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J Mol Cell Cardiol. 2002 Sep;34(9):1091-7.

Insulin and ischemia stimulate glycolysis by acting on the same targets through different and opposing signaling pathways.

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  • 1Hormone and Metabolic Research Unit, Christian de Duve International Institute of Cellular and Molecular Pathology, and University of Louvain Medical School, Avenue Hippocrate, 75, B-1200, Brussels, Belgium.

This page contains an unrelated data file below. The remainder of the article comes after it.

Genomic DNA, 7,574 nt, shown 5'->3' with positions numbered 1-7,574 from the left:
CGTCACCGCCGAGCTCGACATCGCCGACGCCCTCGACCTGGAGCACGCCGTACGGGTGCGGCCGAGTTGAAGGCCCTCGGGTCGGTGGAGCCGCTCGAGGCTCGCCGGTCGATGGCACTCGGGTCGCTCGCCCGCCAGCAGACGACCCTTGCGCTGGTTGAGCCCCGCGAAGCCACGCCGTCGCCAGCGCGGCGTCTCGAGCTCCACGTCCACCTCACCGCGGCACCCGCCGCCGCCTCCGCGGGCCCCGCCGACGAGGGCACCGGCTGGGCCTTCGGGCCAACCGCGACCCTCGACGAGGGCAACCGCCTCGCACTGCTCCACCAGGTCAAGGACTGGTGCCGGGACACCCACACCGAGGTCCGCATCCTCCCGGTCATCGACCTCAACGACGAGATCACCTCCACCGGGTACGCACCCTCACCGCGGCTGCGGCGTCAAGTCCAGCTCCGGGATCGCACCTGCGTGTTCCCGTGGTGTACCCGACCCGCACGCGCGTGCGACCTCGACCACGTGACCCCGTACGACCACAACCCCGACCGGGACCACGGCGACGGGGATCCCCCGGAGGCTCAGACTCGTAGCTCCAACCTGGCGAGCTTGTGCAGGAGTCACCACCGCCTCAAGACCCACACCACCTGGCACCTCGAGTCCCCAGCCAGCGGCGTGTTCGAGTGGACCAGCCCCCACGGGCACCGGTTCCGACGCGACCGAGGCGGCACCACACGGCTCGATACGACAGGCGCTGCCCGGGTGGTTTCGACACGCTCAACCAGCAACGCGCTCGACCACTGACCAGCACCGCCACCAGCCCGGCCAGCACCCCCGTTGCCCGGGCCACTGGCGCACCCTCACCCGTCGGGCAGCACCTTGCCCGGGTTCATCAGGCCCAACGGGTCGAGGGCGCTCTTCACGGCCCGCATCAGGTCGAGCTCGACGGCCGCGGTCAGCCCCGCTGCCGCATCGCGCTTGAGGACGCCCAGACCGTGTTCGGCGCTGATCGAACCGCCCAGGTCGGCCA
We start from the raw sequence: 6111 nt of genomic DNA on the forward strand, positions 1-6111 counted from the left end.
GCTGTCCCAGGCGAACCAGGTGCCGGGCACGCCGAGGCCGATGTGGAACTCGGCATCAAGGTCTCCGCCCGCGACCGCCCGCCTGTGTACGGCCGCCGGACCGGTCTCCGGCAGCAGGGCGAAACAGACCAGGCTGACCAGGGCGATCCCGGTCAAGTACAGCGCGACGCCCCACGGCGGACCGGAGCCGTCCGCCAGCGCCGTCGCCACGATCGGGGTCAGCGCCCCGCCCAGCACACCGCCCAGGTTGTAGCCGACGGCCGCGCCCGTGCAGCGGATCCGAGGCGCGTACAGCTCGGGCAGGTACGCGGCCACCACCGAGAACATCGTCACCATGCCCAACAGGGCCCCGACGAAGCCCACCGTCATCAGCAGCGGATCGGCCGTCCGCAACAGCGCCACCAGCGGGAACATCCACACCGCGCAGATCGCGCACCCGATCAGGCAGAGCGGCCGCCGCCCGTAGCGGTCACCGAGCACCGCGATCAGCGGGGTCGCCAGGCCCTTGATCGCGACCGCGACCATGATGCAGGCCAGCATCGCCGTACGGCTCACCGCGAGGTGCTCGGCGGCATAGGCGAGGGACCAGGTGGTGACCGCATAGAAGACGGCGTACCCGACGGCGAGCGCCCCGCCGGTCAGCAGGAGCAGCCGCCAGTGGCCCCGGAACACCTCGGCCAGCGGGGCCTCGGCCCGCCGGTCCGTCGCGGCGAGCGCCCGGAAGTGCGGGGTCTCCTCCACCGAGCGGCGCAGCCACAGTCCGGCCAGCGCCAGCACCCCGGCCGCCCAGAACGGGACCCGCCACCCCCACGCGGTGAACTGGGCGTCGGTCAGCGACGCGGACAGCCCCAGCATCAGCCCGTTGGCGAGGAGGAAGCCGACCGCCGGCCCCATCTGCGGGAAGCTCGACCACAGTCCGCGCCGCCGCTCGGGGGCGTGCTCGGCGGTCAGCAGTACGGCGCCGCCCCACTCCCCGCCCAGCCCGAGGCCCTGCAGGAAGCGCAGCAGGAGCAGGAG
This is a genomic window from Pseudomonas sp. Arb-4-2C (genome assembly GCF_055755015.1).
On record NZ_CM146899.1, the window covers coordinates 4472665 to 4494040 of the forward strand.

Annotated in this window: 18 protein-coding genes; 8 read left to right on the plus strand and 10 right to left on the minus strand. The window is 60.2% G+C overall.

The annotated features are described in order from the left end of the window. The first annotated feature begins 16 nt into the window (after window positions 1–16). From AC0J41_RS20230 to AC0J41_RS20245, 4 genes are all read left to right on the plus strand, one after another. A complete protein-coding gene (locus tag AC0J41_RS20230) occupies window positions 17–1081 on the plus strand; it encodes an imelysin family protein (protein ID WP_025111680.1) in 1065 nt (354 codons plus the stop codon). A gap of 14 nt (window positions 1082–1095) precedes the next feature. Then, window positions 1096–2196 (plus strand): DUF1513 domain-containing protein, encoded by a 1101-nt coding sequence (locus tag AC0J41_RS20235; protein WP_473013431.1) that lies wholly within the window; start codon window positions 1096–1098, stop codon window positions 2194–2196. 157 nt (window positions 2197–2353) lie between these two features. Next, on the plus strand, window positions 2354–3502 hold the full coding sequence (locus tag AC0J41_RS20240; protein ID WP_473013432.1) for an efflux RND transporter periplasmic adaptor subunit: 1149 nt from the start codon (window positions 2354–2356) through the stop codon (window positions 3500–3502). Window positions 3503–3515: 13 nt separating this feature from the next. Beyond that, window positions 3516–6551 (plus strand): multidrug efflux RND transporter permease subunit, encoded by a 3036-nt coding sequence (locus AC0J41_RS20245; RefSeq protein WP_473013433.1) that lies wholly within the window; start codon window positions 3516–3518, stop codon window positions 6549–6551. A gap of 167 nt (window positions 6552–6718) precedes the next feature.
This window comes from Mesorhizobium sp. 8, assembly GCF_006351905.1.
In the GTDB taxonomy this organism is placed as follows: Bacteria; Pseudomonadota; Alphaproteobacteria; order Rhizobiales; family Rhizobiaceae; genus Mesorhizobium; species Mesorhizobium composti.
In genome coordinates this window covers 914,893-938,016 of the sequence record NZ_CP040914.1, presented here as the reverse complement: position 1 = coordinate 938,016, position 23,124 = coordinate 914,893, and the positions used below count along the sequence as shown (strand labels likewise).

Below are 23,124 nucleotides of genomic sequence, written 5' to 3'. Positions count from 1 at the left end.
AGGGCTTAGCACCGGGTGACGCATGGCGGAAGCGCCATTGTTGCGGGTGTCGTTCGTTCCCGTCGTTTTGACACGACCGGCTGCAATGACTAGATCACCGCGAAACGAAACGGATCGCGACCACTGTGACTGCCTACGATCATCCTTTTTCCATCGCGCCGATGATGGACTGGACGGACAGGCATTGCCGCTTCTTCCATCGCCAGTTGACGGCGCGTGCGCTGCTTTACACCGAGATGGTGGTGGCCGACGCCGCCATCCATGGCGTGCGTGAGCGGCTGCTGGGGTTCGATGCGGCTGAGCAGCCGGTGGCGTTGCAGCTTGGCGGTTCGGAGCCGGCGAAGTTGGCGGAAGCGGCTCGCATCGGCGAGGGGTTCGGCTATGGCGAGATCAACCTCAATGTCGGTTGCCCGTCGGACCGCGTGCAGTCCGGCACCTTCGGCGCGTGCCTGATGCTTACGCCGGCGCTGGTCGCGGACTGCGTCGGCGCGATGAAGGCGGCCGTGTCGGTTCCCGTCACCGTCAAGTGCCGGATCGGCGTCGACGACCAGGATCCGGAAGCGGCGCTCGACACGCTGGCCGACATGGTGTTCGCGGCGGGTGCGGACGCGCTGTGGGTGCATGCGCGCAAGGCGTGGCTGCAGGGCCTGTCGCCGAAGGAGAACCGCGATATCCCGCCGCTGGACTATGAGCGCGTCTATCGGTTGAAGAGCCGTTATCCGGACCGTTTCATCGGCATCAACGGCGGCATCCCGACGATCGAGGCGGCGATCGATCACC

The stimulation of heart glycolysis by insulin and ischemia involves the recruitment of the glucose transporter GLUT4 to the plasma membrane and the activation of 6-phosphofructo-2-kinase (PFK-2), which in turn increases the concentration of fructose 2,6-bisphosphate, a well-known stimulator of glycolysis. This review focuses on the mechanisms responsible for PFK-2 activation by insulin and ischemia in heart. Heart PFK-2 is phosphorylated by various protein kinases, including protein kinase B (PKB), thought to mediate most, if not all, short-term effects of insulin, and the AMP-activated protein kinase (AMPK), known to be activated under anaerobic conditions. We found that PKB is not required for PFK-2 activation by insulin and we partially purified an insulin-sensitive PFK-2 kinase, that differs from PKB and from other insulin-stimulated protein kinases. We also demonstrated that AMPK mediates PFK-2 activation by ischemia. Finally, our study of the interaction between the signaling pathways of insulin and ischemia revealed opposite effects on signaling. Intracellular acidosis induced by ischemia inhibited insulin signaling, whereas insulin pretreatment antagonized AMPK activation by ischemia.

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